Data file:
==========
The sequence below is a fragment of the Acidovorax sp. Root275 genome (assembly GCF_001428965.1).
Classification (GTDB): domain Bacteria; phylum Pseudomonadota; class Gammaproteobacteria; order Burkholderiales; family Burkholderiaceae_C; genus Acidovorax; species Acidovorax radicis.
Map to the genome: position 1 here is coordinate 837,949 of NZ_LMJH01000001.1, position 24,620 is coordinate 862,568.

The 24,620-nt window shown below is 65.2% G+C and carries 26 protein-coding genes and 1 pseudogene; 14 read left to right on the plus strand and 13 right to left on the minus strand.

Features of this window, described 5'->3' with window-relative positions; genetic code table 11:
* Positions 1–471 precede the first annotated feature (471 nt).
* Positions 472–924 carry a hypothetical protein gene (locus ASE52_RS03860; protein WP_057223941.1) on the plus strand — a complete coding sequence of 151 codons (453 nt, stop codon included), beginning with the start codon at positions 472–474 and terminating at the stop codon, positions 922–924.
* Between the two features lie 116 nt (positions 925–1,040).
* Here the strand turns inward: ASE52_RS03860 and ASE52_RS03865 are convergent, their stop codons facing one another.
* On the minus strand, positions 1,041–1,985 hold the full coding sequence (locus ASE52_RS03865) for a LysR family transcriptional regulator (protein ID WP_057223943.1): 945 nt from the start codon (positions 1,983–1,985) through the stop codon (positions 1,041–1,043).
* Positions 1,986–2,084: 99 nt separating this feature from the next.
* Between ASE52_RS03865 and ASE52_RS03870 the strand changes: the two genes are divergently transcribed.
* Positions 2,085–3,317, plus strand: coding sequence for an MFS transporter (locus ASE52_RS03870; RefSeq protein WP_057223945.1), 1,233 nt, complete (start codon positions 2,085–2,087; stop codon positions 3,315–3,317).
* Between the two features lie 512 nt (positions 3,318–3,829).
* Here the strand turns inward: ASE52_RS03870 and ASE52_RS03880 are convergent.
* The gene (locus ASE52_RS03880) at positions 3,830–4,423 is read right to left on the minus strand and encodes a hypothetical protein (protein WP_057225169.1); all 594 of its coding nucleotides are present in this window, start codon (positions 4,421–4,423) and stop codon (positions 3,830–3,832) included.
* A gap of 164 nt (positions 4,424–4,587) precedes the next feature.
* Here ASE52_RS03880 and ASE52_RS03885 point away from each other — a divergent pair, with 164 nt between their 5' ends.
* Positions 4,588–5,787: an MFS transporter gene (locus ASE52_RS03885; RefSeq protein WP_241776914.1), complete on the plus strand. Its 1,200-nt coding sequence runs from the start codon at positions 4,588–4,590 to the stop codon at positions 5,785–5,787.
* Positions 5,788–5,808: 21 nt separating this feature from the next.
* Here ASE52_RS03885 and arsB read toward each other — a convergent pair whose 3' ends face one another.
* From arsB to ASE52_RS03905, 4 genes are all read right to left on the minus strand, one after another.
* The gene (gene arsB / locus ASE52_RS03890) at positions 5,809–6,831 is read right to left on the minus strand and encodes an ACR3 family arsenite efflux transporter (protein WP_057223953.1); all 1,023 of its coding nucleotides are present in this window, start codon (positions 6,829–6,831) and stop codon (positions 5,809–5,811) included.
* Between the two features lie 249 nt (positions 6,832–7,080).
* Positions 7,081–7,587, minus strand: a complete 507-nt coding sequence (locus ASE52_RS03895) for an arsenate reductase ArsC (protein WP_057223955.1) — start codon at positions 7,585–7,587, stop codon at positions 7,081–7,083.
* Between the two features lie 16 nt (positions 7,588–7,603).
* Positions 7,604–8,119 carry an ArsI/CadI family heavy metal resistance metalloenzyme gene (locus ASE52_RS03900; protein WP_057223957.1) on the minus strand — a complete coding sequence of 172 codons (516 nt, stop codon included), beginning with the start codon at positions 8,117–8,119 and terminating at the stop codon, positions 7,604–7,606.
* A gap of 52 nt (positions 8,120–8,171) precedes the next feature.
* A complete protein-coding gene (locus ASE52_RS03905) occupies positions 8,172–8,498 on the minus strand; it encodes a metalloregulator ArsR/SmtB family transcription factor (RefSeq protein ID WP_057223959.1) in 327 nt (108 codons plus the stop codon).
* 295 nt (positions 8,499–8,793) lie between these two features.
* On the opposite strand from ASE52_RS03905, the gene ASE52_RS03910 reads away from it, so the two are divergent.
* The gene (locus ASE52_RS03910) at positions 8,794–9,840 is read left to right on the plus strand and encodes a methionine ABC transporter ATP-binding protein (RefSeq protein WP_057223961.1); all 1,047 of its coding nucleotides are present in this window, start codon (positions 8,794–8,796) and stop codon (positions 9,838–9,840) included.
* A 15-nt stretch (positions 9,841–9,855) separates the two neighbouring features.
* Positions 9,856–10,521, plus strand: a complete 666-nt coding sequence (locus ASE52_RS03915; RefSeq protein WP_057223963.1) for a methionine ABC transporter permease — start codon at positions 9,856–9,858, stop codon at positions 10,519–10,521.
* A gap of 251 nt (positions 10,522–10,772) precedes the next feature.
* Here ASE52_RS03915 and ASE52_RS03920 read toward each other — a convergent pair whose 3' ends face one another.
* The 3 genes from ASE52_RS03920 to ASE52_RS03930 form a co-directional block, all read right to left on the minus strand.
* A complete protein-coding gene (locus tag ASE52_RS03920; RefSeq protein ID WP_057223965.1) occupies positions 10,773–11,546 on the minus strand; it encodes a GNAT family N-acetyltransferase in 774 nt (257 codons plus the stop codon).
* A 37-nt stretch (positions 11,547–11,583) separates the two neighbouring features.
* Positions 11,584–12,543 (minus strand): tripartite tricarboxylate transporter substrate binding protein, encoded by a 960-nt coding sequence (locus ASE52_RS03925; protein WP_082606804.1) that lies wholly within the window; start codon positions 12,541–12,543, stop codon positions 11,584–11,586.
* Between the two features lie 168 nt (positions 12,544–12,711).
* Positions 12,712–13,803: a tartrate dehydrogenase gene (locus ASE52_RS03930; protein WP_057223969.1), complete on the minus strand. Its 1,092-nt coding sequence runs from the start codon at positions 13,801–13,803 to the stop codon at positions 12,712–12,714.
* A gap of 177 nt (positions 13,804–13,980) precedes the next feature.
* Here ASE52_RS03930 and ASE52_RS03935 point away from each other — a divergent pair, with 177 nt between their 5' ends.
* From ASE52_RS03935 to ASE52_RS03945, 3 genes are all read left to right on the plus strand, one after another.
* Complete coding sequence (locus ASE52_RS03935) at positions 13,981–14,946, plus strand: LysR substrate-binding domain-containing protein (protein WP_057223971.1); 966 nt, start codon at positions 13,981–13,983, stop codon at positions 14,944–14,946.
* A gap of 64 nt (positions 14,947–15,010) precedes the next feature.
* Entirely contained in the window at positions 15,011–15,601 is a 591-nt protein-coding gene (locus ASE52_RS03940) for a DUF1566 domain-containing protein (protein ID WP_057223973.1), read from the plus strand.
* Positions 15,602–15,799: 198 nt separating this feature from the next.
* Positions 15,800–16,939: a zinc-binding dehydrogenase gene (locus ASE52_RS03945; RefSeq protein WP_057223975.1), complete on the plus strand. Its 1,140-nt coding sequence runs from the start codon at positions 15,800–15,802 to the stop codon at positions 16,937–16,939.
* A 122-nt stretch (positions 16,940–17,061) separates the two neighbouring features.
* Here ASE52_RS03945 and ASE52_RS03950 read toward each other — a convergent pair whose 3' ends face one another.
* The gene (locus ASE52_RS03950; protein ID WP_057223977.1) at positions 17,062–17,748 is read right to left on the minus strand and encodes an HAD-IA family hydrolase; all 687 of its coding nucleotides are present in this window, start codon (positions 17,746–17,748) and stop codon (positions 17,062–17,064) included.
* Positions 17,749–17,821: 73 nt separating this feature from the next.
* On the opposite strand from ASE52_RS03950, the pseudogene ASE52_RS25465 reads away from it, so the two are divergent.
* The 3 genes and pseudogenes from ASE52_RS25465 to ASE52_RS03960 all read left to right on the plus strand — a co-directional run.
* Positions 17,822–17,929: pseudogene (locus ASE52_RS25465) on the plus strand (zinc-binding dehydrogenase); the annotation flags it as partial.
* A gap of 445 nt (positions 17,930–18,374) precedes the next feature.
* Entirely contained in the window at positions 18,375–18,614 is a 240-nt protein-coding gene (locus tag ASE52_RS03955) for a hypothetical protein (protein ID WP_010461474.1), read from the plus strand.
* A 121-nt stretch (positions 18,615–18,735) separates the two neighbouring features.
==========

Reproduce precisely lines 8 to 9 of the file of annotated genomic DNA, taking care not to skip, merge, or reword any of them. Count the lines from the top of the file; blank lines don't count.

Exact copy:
* Between the two features lie 116 nt (positions 925–1,040).
* Here the strand turns inward: ASE52_RS03860 and ASE52_RS03865 are convergent, their stop codons facing one another.